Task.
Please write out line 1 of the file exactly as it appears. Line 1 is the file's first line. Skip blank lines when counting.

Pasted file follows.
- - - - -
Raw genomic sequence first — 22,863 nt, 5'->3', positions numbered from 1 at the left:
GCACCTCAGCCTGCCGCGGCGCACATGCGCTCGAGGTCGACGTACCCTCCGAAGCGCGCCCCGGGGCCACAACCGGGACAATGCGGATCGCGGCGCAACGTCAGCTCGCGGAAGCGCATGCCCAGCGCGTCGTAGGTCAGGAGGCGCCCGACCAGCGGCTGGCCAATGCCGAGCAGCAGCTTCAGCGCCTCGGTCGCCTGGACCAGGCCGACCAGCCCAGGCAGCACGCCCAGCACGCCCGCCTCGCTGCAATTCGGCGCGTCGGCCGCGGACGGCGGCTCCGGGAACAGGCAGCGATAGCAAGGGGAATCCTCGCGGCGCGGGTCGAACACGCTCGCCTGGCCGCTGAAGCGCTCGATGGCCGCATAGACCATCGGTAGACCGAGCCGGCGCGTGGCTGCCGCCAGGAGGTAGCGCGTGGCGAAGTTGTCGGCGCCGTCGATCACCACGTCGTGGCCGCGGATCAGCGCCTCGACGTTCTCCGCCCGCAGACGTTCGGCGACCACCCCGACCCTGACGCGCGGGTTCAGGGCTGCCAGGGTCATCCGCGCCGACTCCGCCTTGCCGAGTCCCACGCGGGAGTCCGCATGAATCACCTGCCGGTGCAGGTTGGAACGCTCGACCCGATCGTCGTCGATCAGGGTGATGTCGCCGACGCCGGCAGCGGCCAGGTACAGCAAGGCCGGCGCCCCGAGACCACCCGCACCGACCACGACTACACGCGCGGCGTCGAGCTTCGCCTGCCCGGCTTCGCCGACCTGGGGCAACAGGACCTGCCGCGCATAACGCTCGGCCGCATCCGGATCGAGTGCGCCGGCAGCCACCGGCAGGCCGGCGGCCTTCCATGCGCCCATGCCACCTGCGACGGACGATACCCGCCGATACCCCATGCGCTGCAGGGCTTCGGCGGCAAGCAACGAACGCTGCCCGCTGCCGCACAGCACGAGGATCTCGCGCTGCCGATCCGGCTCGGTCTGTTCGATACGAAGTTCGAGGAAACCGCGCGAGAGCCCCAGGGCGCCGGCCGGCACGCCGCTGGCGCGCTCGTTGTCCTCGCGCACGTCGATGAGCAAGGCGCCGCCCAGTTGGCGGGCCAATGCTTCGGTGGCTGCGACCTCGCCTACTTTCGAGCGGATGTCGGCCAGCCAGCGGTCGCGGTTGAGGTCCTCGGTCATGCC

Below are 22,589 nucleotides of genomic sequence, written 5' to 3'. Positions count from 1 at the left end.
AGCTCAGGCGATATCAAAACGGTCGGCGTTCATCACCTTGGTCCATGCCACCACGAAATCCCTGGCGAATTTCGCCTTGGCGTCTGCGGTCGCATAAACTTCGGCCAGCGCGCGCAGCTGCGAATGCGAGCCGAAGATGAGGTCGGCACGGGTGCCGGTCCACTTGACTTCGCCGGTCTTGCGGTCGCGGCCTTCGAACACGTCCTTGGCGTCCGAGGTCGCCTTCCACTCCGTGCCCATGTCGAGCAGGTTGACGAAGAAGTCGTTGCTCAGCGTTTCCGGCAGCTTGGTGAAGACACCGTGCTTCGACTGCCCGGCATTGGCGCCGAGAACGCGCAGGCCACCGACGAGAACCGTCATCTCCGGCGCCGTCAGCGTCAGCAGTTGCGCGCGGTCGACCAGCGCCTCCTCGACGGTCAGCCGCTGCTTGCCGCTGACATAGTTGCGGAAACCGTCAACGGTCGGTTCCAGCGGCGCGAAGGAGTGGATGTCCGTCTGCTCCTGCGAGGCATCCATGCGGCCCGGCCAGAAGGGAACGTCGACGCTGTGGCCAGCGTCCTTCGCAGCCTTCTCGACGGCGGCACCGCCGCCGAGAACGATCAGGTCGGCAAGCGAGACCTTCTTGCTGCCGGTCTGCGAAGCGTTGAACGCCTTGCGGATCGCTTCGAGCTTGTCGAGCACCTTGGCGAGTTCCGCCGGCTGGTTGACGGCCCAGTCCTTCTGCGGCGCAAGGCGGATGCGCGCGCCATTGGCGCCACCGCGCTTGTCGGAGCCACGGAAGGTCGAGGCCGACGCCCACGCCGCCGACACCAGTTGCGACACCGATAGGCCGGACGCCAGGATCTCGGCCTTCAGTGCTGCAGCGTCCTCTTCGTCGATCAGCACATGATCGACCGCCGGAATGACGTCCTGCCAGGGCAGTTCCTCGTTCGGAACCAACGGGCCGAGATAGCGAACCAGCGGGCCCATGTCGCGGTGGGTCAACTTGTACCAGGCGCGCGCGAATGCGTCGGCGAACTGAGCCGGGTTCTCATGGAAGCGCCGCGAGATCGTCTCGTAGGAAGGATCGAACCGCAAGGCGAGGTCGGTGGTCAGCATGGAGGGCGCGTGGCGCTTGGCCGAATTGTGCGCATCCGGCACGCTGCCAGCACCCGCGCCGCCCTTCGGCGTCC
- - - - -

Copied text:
Raw genomic sequence first — 22,863 nt, 5'->3', positions numbered from 1 at the left: